Linking together for child safety

By Ellen O’Connor

Ottawa company harnesses power of wireless Internet to develop new personal al arm system for children

child-safety-may2014Child safety will always be a top priority for any mom and dad.

But try as you may to keep an eye on your children at all times, their keen curiosity and quick little legs means they may wander out of sight for just a moment and make every parent’s worst nightmare come true.

Now, an Ottawa entrepreneur has designed an innovative device, small enough to fit in the palm of your hand, to act as full-time eyes and ears to help ensure your children are safe – and give you peace of mind.

SafetyLINK is a new coin-sized device that harnesses the power of wireless Internet, smartphones and crowd sourcing to protect members of the community in a dangerous situation, particularly children.

“I wanted something practical for the mass market so that anybody and everybody can use it, rather than a fancy feature that is expensive and bulky,” said Sanjay Chadha, co-founder and CEO of Safety Labs Inc., who began designing the product in 2012 from his joint offices in India and Ottawa.

Worn as a pendant, keychain or clip, SafetyLINK will send an SOS signal if pressed by the user, or if a child breaks the “wireless leash,” or range previously set by the parent.

Using a wireless connection, a notification is sent to people in the sender’s network who have the SafetyLink software on their smartphones, and are in proximity to the child. It can also notify emergency services.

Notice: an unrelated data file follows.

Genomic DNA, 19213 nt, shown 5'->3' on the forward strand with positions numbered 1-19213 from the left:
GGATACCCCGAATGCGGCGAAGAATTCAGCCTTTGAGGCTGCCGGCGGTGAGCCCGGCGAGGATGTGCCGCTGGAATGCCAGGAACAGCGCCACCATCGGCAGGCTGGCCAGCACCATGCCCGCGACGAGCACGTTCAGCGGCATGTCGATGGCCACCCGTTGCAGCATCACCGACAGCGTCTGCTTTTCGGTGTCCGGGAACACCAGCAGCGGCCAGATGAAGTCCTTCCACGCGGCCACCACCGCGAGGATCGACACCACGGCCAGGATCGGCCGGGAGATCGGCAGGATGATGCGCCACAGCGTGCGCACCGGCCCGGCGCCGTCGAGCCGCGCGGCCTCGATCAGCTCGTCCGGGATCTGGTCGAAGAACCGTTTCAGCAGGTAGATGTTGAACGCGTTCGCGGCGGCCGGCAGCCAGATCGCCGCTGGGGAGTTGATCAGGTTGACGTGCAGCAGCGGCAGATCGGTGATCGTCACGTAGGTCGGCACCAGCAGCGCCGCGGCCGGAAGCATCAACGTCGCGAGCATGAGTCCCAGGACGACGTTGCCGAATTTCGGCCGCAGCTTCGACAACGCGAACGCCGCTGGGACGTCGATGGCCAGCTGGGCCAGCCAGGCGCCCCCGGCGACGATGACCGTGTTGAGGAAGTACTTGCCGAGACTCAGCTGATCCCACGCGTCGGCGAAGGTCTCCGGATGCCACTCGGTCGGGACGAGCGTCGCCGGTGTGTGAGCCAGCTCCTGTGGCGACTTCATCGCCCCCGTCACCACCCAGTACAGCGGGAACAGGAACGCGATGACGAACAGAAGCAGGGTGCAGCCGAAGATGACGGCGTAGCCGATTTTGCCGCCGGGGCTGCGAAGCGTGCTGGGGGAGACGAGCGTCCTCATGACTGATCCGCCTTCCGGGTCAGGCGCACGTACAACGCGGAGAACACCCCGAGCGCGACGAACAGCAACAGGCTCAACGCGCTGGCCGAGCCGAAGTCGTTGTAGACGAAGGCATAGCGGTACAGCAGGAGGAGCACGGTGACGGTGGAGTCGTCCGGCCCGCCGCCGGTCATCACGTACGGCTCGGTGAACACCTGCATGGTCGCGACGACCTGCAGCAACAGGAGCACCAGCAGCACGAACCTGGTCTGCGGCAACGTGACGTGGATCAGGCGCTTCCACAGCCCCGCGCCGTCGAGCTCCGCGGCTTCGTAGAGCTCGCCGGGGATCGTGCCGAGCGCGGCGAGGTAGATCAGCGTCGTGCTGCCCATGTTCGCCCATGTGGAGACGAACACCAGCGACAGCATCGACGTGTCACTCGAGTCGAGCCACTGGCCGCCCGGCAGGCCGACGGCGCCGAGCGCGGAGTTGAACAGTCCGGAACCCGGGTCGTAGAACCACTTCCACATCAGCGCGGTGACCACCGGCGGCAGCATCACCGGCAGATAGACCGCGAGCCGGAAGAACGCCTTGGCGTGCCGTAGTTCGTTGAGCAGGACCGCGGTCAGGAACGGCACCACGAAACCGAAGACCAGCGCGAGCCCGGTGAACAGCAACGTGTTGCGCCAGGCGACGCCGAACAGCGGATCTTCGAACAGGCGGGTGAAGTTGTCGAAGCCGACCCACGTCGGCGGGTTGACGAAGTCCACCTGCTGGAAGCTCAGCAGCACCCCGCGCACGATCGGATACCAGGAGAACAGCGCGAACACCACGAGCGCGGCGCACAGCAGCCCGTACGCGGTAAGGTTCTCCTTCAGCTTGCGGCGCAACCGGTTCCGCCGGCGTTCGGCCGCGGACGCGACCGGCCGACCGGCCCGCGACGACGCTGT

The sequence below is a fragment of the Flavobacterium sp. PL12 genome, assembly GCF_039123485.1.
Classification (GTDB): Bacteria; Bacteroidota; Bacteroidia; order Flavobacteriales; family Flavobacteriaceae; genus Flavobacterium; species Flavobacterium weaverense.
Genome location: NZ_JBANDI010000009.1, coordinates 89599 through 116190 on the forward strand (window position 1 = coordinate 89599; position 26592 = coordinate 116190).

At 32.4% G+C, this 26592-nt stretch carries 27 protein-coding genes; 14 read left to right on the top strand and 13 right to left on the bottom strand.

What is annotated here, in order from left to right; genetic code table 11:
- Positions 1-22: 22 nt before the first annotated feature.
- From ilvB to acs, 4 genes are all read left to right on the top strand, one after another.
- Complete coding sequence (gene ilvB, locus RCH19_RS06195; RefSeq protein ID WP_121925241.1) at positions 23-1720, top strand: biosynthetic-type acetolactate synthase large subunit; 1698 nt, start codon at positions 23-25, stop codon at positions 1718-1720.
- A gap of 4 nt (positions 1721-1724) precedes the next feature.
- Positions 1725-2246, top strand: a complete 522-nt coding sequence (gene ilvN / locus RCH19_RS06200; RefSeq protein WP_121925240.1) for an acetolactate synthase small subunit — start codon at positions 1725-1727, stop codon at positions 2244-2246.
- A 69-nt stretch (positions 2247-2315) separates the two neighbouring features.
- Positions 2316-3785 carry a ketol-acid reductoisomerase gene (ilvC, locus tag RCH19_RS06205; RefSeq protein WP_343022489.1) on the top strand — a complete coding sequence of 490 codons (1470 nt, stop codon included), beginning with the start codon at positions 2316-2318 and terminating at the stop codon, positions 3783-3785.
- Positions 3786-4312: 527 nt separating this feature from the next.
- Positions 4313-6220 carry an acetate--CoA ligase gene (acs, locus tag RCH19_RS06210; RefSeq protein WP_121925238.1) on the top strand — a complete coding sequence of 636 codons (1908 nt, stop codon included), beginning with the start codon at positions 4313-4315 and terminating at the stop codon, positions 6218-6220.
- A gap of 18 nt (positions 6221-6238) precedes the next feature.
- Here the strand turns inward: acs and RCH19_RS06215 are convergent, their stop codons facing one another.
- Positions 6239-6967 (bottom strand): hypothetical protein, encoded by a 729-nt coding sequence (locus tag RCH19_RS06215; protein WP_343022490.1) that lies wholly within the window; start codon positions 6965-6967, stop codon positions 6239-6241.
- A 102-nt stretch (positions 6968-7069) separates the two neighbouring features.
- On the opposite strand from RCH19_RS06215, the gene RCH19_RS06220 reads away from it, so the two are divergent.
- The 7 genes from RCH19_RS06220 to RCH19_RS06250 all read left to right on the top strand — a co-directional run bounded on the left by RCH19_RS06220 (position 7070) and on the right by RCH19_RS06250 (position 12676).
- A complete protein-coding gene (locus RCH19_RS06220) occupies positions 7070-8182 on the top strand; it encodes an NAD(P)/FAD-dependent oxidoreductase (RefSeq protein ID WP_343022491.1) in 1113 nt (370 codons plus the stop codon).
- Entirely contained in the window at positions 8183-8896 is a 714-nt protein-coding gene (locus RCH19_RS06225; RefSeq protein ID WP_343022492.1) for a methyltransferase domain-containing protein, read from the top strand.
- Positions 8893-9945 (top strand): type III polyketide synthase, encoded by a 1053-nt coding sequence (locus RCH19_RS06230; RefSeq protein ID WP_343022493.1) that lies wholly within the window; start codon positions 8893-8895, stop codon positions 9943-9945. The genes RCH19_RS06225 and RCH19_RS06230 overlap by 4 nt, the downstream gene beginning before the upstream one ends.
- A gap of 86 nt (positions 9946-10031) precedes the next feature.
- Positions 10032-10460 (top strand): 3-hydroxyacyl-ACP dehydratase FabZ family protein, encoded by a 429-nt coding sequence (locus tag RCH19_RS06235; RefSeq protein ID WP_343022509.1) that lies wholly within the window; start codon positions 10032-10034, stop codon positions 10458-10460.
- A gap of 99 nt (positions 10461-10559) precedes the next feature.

The devices can also connect to the SafetyLINK Anchor, a new iPhone-sized device also designed by Safety Labs for the protection of children with autism or special needs. Plugged into a power outlet, the anchor self-connects to the local network when turned on at home, as well as to the SafetyLink wristband that’s secured so it can’t be removed by the child.

If they leave home or school without permission and break the wireless leash, the anchor will sound an alarm and send a notification to the parents and school staff.

The anchor was developed with the direction of Lori Rutter, a mother from Buffalo, New York, whose 10-year-old daughter Lauren has high-functioning autism.

“In my research late one night [on Facebook], I saw SafetyLINK on my newsfeed. I looked at it and thought it would really work for autistic and special needs children because they can take off so quickly.”

She remembers the time when Lauren, then three, escaped through an open fence in the yard while being watched by an elderly neighbour. Living a block away from Lake Erie, she bolted straight toward the beach, but fortunately another neighbour saw her and returned her safely.

“Escaping and wandering is an issue,” said Rutter, who has Multiple Sclerosis and uses a wheelchair. “Autistic children, especially my daughter, need a parameter or something that shows her boundaries.”

She is hoping area schools will get on board with using anchor devices to ensure parents are informed immediately if their child is missing instead of relying solely on emergency services. Choosing whether to notify the police will also limit false alarms.

The company has already pre-sold 260 SafetyLINK devices, which will be available for sale in May through Amazon and


Photo: © luminastock